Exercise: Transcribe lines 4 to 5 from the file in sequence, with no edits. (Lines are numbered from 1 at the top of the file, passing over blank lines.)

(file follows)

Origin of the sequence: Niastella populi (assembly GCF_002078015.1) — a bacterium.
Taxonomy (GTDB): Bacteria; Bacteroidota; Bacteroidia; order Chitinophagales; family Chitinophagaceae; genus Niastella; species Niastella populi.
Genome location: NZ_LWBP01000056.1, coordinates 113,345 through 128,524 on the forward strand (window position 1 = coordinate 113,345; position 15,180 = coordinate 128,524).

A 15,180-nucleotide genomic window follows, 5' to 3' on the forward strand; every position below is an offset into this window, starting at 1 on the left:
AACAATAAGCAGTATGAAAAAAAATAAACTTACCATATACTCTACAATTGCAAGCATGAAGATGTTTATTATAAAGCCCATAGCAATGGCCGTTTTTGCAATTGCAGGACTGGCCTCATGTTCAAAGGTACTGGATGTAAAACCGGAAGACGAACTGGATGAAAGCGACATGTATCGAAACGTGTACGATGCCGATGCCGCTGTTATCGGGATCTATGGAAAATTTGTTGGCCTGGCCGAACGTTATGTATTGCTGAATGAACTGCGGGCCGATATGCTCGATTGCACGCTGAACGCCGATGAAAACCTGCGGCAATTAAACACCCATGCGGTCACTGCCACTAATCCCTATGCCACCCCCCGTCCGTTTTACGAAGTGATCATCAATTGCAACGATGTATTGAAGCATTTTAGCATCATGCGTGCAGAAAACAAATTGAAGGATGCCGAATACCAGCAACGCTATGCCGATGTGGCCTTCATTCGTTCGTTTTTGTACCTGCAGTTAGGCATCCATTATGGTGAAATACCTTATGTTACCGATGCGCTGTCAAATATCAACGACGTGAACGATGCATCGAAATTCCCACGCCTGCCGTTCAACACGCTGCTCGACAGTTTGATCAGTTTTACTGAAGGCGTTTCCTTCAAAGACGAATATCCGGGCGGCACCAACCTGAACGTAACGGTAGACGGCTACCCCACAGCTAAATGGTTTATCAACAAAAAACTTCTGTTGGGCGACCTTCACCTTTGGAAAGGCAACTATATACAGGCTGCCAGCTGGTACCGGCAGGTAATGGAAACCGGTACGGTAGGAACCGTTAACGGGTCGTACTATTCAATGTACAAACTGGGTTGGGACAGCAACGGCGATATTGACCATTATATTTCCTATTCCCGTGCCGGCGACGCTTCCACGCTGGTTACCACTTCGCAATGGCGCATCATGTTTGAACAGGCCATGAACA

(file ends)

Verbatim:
A 15,180-nucleotide genomic window follows, 5' to 3' on the forward strand; every position below is an offset into this window, starting at 1 on the left:
AACAATAAGCAGTATGAAAAAAAATAAACTTACCATATACTCTACAATTGCAAGCATGAAGATGTTTATTATAAAGCCCATAGCAATGGCCGTTTTTGCAATTGCAGGACTGGCCTCATGTTCAAAGGTACTGGATGTAAAACCGGAAGACGAACTGGATGAAAGCGACATGTATCGAAACGTGTACGATGCCGATGCCGCTGTTATCGGGATCTATGGAAAATTTGTTGGCCTGGCCGAACGTTATGTATTGCTGAATGAACTGCGGGCCGATATGCTCGATTGCACGCTGAACGCCGATGAAAACCTGCGGCAATTAAACACCCATGCGGTCACTGCCACTAATCCCTATGCCACCCCCCGTCCGTTTTACGAAGTGATCATCAATTGCAACGATGTATTGAAGCATTTTAGCATCATGCGTGCAGAAAACAAATTGAAGGATGCCGAATACCAGCAACGCTATGCCGATGTGGCCTTCATTCGTTCGTTTTTGTACCTGCAGTTAGGCATCCATTATGGTGAAATACCTTATGTTACCGATGCGCTGTCAAATATCAACGACGTGAACGATGCATCGAAATTCCCACGCCTGCCGTTCAACACGCTGCTCGACAGTTTGATCAGTTTTACTGAAGGCGTTTCCTTCAAAGACGAATATCCGGGCGGCACCAACCTGAACGTAACGGTAGACGGCTACCCCACAGCTAAATGGTTTATCAACAAAAAACTTCTGTTGGGCGACCTTCACCTTTGGAAAGGCAACTATATACAGGCTGCCAGCTGGTACCGGCAGGTAATGGAAACCGGTACGGTAGGAACCGTTAACGGGTCGTACTATTCAATGTACAAACTGGGTTGGGACAGCAACGGCGATATTGACCATTATATTTCCTATTCCCGTGCCGGCGACGCTTCCACGCTGGTTACCACTTCGCAATGGCGCATCATGTTTGAACAGGCCATGAACA